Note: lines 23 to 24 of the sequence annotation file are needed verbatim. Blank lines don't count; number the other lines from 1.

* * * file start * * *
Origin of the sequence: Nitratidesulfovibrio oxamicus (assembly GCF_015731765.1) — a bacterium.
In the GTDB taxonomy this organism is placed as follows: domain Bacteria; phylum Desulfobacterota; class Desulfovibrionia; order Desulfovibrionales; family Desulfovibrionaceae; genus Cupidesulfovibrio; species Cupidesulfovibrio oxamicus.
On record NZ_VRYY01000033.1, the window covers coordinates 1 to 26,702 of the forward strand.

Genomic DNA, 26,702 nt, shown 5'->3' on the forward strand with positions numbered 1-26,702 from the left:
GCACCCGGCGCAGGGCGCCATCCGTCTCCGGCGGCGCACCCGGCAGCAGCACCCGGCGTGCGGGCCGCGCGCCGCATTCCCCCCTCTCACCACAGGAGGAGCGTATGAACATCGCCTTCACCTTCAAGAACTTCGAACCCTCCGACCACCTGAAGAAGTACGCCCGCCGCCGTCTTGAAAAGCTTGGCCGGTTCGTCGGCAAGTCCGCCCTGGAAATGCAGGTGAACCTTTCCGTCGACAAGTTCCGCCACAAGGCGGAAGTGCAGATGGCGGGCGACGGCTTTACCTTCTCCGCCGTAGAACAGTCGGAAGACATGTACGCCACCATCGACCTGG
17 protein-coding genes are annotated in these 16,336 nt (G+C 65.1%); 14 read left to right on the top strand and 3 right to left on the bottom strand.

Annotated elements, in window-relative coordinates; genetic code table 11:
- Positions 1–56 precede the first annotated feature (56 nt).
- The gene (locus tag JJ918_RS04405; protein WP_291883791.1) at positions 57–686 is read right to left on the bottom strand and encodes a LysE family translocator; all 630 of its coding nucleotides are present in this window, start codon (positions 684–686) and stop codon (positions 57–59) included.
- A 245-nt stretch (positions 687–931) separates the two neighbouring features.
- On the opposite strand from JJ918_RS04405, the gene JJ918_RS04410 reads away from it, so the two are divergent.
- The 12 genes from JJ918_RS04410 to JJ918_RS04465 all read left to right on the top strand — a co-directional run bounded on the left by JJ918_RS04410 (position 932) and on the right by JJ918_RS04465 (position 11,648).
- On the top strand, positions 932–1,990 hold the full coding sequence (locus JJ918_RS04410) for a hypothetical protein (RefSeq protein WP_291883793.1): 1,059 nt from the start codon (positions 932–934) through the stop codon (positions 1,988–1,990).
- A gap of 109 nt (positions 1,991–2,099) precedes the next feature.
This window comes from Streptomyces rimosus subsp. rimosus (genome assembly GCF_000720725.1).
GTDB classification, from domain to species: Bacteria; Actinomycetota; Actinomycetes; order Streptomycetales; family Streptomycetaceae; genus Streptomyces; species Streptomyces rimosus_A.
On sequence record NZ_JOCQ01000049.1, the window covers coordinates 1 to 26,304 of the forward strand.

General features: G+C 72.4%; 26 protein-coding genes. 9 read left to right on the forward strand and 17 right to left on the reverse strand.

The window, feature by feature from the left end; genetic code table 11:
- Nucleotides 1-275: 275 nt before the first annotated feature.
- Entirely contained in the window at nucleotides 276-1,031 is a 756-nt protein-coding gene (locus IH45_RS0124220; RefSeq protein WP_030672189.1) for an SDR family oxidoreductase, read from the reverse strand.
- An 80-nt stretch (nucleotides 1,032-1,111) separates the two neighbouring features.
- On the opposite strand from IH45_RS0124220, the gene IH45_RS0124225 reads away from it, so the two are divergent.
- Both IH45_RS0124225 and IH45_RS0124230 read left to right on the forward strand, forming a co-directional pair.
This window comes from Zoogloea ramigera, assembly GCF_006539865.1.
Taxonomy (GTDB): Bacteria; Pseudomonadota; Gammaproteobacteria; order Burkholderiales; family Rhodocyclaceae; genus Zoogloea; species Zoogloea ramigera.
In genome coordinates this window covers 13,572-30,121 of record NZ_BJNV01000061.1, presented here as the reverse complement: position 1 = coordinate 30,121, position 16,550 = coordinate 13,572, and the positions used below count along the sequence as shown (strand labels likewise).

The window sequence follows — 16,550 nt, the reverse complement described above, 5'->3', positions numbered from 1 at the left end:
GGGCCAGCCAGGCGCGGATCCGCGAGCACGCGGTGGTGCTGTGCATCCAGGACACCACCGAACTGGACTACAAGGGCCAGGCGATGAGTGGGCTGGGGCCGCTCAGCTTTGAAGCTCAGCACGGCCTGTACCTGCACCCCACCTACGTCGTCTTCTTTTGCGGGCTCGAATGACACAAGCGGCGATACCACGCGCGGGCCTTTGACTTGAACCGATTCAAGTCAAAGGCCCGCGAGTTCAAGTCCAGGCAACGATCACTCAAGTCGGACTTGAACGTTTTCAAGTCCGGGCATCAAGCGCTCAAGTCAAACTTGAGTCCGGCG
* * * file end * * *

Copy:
- On the opposite strand from IH45_RS0124220, the gene IH45_RS0124225 reads away from it, so the two are divergent.
- Both IH45_RS0124225 and IH45_RS0124230 read left to right on the forward strand, forming a co-directional pair.